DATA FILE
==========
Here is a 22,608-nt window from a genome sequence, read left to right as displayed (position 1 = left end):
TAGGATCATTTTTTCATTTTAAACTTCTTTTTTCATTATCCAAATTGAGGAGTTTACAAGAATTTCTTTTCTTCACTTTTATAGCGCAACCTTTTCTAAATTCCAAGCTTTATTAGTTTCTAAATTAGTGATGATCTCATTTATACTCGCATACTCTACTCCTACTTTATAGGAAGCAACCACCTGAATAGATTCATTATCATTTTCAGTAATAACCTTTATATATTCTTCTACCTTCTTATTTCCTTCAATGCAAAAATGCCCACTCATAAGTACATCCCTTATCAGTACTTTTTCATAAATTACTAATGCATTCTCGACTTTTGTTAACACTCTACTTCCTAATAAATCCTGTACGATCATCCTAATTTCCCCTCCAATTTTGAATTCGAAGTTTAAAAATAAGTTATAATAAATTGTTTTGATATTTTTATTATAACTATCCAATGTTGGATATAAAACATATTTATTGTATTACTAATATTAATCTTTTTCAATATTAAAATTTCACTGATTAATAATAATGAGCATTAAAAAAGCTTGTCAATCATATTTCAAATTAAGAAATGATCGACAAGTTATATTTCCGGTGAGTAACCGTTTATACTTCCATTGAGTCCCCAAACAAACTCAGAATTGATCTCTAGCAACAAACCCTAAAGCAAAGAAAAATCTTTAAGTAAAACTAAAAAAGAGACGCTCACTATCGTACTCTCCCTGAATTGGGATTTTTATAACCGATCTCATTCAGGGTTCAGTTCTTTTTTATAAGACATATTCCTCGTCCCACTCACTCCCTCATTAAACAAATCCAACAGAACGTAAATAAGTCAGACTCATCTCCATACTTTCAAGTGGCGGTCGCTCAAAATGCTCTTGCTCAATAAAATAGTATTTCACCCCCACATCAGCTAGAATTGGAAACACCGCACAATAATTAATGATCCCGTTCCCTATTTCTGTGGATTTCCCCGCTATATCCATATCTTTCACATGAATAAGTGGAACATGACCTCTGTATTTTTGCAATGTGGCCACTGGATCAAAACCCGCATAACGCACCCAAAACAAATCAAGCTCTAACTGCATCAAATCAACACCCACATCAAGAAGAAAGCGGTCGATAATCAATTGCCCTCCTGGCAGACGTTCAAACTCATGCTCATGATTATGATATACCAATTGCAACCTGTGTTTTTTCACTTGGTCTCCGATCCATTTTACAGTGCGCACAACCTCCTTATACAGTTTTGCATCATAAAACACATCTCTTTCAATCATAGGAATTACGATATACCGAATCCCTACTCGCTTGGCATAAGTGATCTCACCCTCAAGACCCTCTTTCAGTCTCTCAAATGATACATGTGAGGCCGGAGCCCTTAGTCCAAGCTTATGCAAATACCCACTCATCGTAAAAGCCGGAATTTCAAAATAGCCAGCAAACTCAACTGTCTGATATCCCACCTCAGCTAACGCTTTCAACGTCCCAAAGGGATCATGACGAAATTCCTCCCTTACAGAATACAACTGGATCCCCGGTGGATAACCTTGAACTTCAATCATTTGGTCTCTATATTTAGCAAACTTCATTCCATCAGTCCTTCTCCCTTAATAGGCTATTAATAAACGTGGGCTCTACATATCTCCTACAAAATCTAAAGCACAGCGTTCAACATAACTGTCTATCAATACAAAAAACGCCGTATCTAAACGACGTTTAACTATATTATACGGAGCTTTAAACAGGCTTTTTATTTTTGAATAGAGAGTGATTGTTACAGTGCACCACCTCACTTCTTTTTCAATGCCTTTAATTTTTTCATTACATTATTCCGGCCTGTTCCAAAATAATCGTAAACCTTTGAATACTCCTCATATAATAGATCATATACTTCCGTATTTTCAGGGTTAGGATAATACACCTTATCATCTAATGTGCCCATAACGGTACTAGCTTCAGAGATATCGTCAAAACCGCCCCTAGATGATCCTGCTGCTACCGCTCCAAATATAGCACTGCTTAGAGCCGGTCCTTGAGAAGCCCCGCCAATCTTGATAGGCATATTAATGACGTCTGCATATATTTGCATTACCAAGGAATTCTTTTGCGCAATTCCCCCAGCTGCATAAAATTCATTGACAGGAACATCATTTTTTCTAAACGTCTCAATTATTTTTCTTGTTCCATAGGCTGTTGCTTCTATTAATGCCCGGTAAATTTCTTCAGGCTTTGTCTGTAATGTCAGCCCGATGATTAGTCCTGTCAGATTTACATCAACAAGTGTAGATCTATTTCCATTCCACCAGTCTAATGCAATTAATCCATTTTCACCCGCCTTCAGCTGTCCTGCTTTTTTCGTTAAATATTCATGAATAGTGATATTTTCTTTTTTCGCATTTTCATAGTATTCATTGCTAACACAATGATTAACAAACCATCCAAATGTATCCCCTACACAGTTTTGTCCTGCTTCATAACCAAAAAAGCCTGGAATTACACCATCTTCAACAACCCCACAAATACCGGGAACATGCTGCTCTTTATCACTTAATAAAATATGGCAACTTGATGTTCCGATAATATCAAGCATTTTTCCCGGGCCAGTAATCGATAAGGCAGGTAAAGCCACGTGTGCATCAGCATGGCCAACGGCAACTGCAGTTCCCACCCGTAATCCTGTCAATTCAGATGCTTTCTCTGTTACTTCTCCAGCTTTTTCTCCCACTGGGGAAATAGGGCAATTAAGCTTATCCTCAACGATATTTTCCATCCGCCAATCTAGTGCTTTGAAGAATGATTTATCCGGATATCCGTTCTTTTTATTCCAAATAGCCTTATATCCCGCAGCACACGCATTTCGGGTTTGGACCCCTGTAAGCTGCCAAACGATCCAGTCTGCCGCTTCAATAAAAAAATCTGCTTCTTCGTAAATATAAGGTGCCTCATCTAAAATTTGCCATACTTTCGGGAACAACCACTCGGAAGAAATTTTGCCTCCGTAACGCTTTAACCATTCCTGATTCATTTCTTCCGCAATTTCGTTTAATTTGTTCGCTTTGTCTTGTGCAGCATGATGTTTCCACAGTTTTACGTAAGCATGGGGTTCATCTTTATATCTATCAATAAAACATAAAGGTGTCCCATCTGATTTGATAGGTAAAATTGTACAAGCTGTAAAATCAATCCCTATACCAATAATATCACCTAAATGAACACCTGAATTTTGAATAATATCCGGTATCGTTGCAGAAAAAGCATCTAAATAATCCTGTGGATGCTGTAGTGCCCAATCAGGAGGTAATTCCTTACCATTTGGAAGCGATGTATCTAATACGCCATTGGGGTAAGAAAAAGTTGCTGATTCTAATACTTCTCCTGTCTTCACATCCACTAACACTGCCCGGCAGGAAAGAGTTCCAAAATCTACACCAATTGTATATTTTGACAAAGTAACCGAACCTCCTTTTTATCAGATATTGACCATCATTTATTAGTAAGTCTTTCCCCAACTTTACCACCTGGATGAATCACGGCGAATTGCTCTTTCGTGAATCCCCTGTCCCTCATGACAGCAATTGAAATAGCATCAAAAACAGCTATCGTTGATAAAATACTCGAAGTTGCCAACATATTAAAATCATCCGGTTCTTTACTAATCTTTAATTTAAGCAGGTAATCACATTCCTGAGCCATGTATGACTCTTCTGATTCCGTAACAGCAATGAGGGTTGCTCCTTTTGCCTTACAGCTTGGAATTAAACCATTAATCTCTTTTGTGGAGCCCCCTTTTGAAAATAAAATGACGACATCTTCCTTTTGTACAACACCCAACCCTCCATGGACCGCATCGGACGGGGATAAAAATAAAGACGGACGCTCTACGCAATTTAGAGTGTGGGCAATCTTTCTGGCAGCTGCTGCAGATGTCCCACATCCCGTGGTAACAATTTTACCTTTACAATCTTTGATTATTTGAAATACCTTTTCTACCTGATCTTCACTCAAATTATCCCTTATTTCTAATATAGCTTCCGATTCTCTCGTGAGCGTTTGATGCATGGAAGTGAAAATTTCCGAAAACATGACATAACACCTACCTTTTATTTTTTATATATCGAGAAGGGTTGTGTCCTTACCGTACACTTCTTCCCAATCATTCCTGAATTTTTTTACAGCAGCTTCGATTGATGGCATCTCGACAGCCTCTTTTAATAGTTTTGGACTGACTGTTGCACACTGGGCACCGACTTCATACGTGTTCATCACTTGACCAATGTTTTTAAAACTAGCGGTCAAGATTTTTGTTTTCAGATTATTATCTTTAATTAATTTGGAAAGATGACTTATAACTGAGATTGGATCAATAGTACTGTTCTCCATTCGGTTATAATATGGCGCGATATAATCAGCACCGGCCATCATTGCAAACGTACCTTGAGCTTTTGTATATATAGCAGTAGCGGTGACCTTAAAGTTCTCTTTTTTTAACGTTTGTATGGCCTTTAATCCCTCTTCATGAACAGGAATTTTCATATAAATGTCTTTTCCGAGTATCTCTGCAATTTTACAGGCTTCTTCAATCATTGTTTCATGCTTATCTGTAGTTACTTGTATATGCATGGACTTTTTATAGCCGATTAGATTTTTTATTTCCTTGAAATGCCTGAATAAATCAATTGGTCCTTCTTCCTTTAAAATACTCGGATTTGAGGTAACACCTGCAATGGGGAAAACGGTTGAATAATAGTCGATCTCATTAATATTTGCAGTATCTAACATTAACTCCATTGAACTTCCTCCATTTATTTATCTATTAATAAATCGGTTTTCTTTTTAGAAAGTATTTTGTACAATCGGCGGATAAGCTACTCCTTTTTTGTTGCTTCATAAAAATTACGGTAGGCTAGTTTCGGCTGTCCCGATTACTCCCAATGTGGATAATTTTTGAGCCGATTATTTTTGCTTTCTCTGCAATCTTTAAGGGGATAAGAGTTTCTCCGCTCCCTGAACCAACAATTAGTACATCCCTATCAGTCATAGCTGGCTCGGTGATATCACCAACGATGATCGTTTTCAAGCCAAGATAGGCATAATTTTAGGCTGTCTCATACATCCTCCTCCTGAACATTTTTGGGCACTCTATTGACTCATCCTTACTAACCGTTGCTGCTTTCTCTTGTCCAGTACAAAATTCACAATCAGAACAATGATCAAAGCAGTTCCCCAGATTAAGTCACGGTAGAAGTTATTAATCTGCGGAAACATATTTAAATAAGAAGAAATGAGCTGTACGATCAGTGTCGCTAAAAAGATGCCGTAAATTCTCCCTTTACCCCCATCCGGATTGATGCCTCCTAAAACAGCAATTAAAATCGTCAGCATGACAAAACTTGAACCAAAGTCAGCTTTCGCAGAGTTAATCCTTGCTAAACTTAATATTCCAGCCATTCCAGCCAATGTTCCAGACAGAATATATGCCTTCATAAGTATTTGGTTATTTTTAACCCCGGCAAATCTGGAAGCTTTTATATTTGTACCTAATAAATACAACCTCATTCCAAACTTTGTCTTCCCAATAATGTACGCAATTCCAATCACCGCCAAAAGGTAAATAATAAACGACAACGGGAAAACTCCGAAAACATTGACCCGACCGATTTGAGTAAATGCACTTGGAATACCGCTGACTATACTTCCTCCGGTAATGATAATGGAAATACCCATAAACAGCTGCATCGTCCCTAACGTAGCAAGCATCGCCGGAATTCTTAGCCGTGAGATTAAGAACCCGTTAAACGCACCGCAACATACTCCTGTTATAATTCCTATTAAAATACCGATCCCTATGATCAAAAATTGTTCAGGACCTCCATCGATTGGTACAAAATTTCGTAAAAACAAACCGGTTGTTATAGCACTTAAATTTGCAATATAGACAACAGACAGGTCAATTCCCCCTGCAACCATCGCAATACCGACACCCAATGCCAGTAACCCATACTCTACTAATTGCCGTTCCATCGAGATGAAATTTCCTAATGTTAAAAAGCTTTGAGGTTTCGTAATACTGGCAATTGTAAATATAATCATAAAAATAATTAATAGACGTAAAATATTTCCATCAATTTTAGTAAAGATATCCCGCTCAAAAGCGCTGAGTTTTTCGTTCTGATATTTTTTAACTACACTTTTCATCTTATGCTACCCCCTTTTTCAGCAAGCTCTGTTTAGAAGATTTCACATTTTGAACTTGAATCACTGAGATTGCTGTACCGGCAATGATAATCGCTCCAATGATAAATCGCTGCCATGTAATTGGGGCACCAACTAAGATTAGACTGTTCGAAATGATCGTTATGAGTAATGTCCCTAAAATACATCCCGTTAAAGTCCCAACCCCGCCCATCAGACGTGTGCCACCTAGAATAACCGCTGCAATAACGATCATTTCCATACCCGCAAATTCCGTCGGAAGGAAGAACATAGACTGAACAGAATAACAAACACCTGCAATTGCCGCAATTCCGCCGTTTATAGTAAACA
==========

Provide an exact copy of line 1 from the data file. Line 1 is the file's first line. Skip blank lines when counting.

Here is a 22,608-nt window from a genome sequence, read left to right as displayed (position 1 = left end):